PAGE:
For the next Hopeful Romantic movie review, I reach back to the 1954 version of Sabrina. It stars Audrey Hepburn as Sabrina, and Humphrey Bogart and William Holden as the well-to-do brothers Linus and David Larrabee. I certainly hope everyone has seen this movie, but if not, please stop reading and go out and rent or buy it immediately, as I will include many spoilers in my review.
Sabrina is the daughter of Linus’s chauffeur and grew up around the Larrabees, falling in love with David along the way. David is somewhat of a playboy, falling in and out of love with every girl that comes along – and has had three failed marriages to boot! Sabrina witnesses David from afar, and fantasizes about being one of those girls that David falls for. In this respect, Sabrina is very much a hopeless romantic – she has fallen in love with David in a completely one-sided affair.
After realizing that David won’t give her any romantic attention, Sabrina runs off to culinary school in Paris. During her exile, she learns a bit about herself and high society, changing her looks and demeanor to someone that can gain the attention of David. She returns, but there is only one problem – David is engaged to someone else.
Not even recognizing Sabrina at first, David picks Sabrina up from the train station to drive her home… his home, in fact. Well, he soon figures out this is the same girl that he grew up around, but how has she changed! So much, in fact, that he now wants to call off his pre-arranged engagement to run off with the chauffeur’s daughter.
Linus, the brains behind the Larrabee empire, is about to see his multi-million dollar deal go out the window if David runs off with Sabrina. So he intervenes, trying to “keep it all in the family”. He entertains Sabrina after he incapacitates his brother, trying to get her to fall in love with him instead. He feigns wanting to get away from the boardroom and to run off to Paris to experience the city. And he convinces Sabrina that he wants her to come with him. And the hopeless romantic that Sabrina is, she falls for him. And just when Linus almost has her convinced of their budding love (and has her booked on a one way ticket back to Paris), Linus drops the truth of his whole charade.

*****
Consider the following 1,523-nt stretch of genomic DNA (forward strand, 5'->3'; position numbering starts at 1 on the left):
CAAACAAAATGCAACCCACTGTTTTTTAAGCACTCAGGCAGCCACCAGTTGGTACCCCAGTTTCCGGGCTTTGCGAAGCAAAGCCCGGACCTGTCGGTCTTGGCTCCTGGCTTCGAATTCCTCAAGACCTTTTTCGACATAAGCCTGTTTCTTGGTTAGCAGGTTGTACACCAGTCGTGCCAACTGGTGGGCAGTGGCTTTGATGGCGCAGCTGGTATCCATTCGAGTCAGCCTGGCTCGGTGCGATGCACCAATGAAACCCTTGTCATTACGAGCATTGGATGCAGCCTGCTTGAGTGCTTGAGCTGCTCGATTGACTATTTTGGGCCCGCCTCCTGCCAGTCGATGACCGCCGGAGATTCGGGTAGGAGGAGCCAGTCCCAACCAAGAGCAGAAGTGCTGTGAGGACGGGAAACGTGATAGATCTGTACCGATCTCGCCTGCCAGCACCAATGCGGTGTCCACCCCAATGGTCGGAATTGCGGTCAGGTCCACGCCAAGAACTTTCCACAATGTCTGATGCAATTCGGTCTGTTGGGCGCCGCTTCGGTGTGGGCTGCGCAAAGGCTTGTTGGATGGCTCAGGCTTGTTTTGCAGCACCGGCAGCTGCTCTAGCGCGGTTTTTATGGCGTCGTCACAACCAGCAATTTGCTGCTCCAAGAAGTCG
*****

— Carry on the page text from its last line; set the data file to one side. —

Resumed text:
For the Hopeful Romantics out there, this seems like an awful lot of deceit, with an extra dose of falling in love too soon. And indeed it is. But there are some shining points in this story.
- Sabrina figures out how to gain David’s attention. Simply fawning over him and expressing her one-sided crush isn’t enough. She had to go to Paris and become a whole new person – new clothes, new attitude, new haircut, etc. The lesson here is that if you are attracted to someone (or a certain type of someone), you’ve got to look the part. And Sabrina does that transformation exceptionally well.
- A funny thing happened to Sabrina and Linus both. While they were out on the town while David was holed up, they connected. Perhaps a little too quickly for Hopeful Romantics like us, but nonetheless they connected. Sabrina was eager to go to Paris with him and show him around, and Linus was honest enough to admit to his deception. Excitement and honesty are two solid ways to start a relationship.
- At the end, David realizes his foolishness and tries to set things right. He doesn’t know if his brother was really faking it with Sabrina, or if Linus fell for her too. So he eggs Linus on, essentially calling Sabrina a gold digger. Boom! Linus punches David right in the kisser. At that point, Linus realizes how much he likes (loves?) Sabrina and runs off to catch her on the boat to Paris.
Sometimes, even Hopeful Romantics need friends and family to help us realize how we truly feel about someone or what we should do in a given situation. And it is our responsibility as Hopeful Romantics to help out our friends and family when they need a little encouragement to head down the right path with (or without) someone.
So the moral of the story is, don’t fall in love too soon. And if you do, at least have the good fortune of it being Humphrey Bogart’s character.